"Written in a sprightly style, richly illustrated, Aslet’s book is particularly inviting to the general reader."—Merle Rubin, Christian Science Monitor

"Dazzling."—J. Mordaunt Crook, Country Life

"Intriguing."—Economist



























 

"A highly readable and instructive account of the absorption into America of the European idea of the country house as a centre of civilised values expressed, often on a grand scale, in terms of architecture, furnishing and gardens. . . . It is an amusing and enjoyable account of moneyed idealism. . . . Aslet is very good on the characteristics that distinguish American houses from those in other countries—the interest in total comfort and the value of good plumbing."—Colin Amery, Financial Times

"Aslet . . . revels in the ready adaptation of the English country house by rich Americans in the period following the Civil War, an age in which construction was fueled by great industrial wealth paired with even greater doubts about what it meant to be rich. The best bet for the general reader, Aslet’s book classifies the houses according to their owners’ emotional needs—the country house as stately home, as rural retreat, and as compromise."—Jane Brown Gillette, Historic Preservation

"[A] fresh, enthusiastic and illuminating examination of the American scene."—Helen Martin, Journal of Design History

"Highly Recommended."—Cynthia Zaitzevsky, Journal of the New England Garden History Society

"Engaging. . . . Aslet’s approach to the American country house . . . emphasiz[es] . . . the social context, especially evoking the way of life of wealth, privilege, and power that centered around many of the houses."—Paul R. Baker, Journal of the Society of Architectural Historians

"Aslet analyzes how the country house embodied strongly American qualities, focusing on the sometimes frivolous activities of the estate owners, their families, and their friends. . . . Lively reading and should appeal to historian and layperson alike."—Library Journal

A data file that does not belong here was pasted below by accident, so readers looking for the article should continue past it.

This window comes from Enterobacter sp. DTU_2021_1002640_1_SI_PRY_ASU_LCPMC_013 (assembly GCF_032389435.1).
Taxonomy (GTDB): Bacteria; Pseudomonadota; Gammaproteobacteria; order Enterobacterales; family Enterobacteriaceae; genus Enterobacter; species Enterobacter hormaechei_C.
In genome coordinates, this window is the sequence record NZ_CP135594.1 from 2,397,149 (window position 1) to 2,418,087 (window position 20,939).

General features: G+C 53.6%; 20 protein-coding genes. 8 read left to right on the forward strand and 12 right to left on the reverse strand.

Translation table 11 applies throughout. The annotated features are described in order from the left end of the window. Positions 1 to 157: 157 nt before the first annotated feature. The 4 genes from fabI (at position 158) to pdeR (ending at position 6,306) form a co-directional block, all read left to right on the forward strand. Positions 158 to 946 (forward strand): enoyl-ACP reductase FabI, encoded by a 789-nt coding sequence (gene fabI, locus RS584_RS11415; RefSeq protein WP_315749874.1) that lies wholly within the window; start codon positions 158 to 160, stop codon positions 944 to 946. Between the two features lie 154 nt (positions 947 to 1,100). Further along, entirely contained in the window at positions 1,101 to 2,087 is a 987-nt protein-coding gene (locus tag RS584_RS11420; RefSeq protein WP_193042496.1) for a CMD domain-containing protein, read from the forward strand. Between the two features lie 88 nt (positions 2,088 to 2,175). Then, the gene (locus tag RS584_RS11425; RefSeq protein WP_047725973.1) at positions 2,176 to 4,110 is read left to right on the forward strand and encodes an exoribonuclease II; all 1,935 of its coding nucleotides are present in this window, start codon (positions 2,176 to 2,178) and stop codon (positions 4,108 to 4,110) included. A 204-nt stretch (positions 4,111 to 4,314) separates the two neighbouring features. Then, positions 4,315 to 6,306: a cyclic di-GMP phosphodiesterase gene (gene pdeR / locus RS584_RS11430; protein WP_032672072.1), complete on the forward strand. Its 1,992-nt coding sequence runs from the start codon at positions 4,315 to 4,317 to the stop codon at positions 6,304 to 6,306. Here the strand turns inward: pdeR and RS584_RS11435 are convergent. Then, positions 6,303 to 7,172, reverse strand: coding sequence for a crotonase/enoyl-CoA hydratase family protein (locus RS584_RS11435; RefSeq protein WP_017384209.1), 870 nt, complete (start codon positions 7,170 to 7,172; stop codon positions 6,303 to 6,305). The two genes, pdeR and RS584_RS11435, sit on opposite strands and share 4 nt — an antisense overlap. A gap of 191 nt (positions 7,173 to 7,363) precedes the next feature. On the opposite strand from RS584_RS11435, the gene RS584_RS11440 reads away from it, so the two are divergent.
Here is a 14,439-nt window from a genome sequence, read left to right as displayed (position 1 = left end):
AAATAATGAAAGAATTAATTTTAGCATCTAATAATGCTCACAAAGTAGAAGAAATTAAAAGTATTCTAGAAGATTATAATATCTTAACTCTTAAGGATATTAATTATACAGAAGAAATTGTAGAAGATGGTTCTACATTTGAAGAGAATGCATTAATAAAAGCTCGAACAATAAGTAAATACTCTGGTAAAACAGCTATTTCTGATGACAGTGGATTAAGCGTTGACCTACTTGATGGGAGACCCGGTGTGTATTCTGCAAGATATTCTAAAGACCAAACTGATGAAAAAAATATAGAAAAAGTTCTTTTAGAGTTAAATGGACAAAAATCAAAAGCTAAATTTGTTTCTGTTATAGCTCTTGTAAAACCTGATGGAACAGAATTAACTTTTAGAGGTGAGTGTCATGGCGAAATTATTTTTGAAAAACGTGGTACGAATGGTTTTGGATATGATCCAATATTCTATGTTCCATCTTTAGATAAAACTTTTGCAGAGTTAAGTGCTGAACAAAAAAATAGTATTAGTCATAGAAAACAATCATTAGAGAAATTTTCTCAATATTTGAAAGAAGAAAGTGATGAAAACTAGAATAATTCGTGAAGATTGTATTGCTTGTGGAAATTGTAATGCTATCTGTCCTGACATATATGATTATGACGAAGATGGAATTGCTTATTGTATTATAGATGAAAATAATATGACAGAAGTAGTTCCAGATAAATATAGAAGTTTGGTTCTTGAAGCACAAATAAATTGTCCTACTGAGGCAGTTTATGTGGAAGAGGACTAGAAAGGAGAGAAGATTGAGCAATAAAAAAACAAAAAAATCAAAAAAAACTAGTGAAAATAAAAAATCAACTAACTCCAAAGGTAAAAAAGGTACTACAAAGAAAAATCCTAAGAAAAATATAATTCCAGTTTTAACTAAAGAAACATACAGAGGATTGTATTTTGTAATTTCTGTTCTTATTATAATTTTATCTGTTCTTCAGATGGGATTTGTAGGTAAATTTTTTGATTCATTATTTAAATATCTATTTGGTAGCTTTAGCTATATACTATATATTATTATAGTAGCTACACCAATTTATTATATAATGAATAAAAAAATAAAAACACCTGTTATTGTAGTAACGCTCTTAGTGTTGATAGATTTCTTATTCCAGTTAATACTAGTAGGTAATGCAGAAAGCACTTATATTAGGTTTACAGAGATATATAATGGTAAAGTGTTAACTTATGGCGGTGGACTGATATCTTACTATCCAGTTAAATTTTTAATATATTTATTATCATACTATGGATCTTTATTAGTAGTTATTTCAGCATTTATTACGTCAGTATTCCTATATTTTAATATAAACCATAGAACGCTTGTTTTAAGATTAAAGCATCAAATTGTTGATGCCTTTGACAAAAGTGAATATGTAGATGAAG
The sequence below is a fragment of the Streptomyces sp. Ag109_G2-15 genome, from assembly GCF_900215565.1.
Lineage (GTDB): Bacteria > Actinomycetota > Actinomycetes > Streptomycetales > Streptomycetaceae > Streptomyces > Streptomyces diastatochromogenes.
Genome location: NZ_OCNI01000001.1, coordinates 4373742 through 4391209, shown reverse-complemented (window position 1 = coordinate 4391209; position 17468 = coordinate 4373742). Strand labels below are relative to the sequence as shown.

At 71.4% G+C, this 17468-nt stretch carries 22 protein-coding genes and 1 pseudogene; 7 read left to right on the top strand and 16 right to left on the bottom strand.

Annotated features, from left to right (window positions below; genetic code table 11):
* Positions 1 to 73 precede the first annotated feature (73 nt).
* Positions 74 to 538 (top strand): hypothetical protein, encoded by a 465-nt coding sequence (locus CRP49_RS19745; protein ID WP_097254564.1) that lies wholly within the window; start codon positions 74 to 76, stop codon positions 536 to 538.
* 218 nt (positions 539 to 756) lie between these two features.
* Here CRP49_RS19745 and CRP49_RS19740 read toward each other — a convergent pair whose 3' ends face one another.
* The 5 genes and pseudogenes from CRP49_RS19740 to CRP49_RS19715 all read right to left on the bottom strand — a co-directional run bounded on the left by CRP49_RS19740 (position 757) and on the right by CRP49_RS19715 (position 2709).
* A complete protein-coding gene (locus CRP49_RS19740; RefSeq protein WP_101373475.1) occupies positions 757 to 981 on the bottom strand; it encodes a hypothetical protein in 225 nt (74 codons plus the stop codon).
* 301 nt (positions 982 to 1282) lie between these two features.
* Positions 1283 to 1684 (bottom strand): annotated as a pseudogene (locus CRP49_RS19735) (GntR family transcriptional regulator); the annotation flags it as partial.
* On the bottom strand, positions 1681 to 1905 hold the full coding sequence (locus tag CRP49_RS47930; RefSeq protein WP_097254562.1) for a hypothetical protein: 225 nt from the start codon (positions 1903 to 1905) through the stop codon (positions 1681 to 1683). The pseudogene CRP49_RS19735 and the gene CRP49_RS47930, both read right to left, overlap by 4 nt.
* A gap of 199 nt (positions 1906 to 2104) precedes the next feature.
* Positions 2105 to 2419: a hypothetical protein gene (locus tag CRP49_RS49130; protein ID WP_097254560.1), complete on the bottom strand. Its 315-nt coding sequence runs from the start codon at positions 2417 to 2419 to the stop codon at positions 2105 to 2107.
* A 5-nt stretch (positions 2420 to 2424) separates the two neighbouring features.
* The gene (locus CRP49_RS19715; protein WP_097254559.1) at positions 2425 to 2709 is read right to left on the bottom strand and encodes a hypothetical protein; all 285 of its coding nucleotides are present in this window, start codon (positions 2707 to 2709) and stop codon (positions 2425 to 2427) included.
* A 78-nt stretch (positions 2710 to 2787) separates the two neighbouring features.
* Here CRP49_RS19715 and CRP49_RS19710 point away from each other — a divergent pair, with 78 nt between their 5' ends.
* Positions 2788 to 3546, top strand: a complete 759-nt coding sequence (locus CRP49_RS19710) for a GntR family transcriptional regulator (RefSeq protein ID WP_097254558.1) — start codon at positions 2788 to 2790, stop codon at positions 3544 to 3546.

"[An] elegant book. . . . [Aslet] give[s] tantalizing glimpses of afternoon teas to hounds, tennis and swimming parties. The prime occupation of the visitor may well have been to admire the architecture, the works of art, the furniture, the pipe organs, the bowling alleys, the elaborate landscaping. We can admire them ourselves in this beautifully designed book, with its vivid text and the impressive illustrations (many in color) which adorn each two-page spread."—Pauline Mayer, Plain Dealer

"Lavishly illustrated. . . . Written in a very readable, witty, and amusing style."—Francis Tibbalds, RSA Journal

"Well as Aslet describes these . . . houses . . . and excellent as his many colour photographs are, the real merit of his book for the ordinary reader is that it is as much social history as architectural manual."—Thomas Hinde, Sunday Times

"Lavishly illustrated. . . . So rich in material that one wonders how they were completed without the help of Churchill Fellowships."—Marcus Binney, The Times Saturday Review

"Aslet is at his best in his chapter on Kykuit (Dutch for ’lookout’), the Rockefeller country house in Westchester County, north of New York. Making effective use of his access to the secretive family’s rarely opened archives, he constructs a classic American parable about a rich man—John D. Rockefeller, Sr.—unable to enjoy his money."—Martin Filler, Times Literary Supplement

"Good reading. Many great photos, both modern and contemporary, delight us with the splendors of these homes as well as with excesses. . . . One acquires a sense of what wealthy country life has been like in America. . . . The pictures alone are a valuable resource."—Victorian Homes